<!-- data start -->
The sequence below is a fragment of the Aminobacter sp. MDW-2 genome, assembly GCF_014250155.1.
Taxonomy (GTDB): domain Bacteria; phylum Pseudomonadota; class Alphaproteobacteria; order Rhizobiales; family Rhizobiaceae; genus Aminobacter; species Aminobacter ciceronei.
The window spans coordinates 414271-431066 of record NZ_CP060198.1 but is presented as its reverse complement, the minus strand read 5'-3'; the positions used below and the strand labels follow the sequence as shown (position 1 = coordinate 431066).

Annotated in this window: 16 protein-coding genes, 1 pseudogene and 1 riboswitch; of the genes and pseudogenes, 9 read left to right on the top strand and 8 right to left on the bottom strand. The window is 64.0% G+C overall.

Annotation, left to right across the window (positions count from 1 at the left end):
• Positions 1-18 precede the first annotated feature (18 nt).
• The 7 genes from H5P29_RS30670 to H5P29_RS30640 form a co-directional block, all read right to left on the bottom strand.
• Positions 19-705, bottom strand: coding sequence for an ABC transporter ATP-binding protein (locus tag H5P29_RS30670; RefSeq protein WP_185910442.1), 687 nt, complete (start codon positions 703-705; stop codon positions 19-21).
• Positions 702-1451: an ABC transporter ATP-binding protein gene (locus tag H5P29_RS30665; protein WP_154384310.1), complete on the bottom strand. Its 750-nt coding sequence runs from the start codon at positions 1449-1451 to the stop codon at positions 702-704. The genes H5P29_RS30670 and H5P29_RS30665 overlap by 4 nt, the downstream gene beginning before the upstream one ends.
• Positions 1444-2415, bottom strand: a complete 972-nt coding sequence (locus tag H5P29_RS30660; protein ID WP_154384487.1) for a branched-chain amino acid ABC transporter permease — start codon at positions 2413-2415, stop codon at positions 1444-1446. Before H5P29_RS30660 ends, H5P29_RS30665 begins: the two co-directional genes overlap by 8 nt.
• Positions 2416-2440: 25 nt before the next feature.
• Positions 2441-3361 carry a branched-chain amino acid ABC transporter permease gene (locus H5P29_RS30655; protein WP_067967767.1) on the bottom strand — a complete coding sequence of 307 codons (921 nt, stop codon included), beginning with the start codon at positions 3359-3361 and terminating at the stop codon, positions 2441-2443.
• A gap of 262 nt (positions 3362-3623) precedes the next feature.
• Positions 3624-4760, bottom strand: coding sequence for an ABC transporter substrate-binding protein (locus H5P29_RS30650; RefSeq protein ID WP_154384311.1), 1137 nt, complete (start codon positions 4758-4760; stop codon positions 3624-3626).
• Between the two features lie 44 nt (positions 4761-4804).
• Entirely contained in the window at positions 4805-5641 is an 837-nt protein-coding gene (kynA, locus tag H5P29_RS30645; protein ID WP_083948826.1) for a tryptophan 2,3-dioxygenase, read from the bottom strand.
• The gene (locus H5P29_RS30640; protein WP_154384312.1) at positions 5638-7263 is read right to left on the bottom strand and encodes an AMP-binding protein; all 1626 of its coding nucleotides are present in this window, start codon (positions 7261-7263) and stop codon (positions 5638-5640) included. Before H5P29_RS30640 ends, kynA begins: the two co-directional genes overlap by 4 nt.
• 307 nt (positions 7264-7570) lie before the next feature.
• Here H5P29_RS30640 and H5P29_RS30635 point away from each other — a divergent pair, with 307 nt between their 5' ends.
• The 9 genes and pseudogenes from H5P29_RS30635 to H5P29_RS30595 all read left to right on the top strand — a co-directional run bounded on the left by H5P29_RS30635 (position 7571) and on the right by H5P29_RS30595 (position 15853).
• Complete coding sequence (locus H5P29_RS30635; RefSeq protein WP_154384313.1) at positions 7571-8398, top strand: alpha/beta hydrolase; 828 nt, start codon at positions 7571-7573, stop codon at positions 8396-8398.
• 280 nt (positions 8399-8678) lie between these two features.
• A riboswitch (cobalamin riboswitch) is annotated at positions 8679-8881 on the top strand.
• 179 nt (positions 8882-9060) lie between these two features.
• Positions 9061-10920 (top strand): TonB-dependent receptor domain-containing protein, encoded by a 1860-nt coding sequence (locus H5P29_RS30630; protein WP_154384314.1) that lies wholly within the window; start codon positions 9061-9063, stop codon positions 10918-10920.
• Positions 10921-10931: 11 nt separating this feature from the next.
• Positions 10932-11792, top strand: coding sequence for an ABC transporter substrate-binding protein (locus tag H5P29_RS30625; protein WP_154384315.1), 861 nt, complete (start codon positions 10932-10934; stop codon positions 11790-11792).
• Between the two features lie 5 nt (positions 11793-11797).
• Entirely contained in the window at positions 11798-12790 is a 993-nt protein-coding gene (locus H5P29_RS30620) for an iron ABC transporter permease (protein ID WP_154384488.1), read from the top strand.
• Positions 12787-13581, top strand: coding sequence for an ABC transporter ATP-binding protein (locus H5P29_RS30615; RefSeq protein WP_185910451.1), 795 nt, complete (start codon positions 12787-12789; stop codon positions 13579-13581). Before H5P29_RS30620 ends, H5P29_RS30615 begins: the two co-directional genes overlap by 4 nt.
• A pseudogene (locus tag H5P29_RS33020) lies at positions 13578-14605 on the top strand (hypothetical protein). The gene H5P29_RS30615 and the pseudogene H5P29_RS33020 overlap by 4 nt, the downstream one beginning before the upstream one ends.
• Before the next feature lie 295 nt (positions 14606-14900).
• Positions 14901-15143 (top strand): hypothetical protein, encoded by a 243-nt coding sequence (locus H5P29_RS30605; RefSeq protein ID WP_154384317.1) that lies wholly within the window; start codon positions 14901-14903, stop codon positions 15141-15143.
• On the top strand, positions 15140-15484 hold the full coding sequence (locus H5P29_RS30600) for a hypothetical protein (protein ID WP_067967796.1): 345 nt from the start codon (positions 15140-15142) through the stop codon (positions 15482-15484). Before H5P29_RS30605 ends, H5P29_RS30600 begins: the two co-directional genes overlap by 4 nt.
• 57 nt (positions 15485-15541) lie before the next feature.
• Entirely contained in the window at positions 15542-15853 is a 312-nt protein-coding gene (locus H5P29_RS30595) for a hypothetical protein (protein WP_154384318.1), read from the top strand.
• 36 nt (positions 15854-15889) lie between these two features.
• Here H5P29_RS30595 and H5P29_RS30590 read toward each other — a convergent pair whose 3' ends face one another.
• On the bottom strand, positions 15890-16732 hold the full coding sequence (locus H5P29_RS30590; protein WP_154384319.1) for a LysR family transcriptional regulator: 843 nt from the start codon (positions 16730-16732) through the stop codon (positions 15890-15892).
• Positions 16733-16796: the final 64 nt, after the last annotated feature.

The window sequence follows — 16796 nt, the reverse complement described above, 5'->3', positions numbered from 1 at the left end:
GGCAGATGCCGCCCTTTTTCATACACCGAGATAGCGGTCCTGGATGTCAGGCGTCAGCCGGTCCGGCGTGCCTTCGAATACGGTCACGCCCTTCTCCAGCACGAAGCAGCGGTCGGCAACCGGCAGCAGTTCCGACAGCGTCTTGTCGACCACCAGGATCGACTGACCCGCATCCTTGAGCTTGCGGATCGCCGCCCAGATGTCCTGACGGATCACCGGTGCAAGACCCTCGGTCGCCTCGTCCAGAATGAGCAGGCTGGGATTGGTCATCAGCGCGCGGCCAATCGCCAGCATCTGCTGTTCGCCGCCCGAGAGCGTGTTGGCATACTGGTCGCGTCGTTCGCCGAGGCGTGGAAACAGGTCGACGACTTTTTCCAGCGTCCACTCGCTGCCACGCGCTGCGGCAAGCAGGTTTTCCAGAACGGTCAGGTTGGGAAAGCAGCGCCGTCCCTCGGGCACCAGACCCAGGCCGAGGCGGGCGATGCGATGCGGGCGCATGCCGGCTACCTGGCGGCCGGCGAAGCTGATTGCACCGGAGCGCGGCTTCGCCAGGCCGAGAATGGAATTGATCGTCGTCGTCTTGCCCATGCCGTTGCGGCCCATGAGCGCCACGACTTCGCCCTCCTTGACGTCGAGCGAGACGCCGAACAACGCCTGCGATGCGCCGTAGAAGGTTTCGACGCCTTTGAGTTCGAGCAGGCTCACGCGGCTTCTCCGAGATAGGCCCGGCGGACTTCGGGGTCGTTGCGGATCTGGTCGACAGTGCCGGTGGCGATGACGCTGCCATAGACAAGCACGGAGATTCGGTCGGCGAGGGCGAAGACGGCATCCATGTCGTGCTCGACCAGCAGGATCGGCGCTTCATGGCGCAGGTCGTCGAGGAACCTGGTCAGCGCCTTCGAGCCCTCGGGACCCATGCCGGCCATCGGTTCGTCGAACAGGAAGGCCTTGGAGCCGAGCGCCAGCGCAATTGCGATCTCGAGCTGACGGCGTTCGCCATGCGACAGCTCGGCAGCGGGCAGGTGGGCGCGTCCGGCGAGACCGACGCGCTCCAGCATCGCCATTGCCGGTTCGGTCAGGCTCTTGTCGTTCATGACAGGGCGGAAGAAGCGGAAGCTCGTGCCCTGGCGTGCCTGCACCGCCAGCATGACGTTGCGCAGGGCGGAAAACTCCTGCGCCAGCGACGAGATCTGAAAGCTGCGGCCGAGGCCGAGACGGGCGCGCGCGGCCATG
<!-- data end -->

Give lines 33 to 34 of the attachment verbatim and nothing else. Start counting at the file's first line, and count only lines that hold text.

• Positions 14901-15143 (top strand): hypothetical protein, encoded by a 243-nt coding sequence (locus H5P29_RS30605; RefSeq protein ID WP_154384317.1) that lies wholly within the window; start codon positions 14901-14903, stop codon positions 15141-15143.
• On the top strand, positions 15140-15484 hold the full coding sequence (locus H5P29_RS30600) for a hypothetical protein (protein ID WP_067967796.1): 345 nt from the start codon (positions 15140-15142) through the stop codon (positions 15482-15484). Before H5P29_RS30605 ends, H5P29_RS30600 begins: the two co-directional genes overlap by 4 nt.